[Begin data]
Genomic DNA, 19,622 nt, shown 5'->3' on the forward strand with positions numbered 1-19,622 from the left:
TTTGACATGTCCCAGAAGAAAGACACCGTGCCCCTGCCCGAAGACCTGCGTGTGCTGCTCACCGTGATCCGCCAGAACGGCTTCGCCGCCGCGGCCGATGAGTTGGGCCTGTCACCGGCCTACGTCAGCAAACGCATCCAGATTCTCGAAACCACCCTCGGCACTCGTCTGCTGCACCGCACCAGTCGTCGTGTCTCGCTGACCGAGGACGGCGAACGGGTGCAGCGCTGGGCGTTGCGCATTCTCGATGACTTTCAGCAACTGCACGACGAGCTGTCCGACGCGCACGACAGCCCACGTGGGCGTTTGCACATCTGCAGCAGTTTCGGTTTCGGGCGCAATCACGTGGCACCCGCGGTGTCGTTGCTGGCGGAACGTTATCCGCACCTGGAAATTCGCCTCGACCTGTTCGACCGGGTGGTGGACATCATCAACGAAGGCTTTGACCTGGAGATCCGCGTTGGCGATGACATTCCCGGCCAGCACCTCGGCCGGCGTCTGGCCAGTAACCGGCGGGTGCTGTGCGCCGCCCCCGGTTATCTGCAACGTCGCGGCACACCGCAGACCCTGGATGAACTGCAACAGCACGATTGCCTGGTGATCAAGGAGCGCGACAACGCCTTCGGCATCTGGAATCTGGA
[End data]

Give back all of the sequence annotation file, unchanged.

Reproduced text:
Genomic DNA, 19,622 nt, shown 5'->3' on the forward strand with positions numbered 1-19,622 from the left:
TTTGACATGTCCCAGAAGAAAGACACCGTGCCCCTGCCCGAAGACCTGCGTGTGCTGCTCACCGTGATCCGCCAGAACGGCTTCGCCGCCGCGGCCGATGAGTTGGGCCTGTCACCGGCCTACGTCAGCAAACGCATCCAGATTCTCGAAACCACCCTCGGCACTCGTCTGCTGCACCGCACCAGTCGTCGTGTCTCGCTGACCGAGGACGGCGAACGGGTGCAGCGCTGGGCGTTGCGCATTCTCGATGACTTTCAGCAACTGCACGACGAGCTGTCCGACGCGCACGACAGCCCACGTGGGCGTTTGCACATCTGCAGCAGTTTCGGTTTCGGGCGCAATCACGTGGCACCCGCGGTGTCGTTGCTGGCGGAACGTTATCCGCACCTGGAAATTCGCCTCGACCTGTTCGACCGGGTGGTGGACATCATCAACGAAGGCTTTGACCTGGAGATCCGCGTTGGCGATGACATTCCCGGCCAGCACCTCGGCCGGCGTCTGGCCAGTAACCGGCGGGTGCTGTGCGCCGCCCCCGGTTATCTGCAACGTCGCGGCACACCGCAGACCCTGGATGAACTGCAACAGCACGATTGCCTGGTGATCAAGGAGCGCGACAACGCCTTCGGCATCTGGAATCTGGA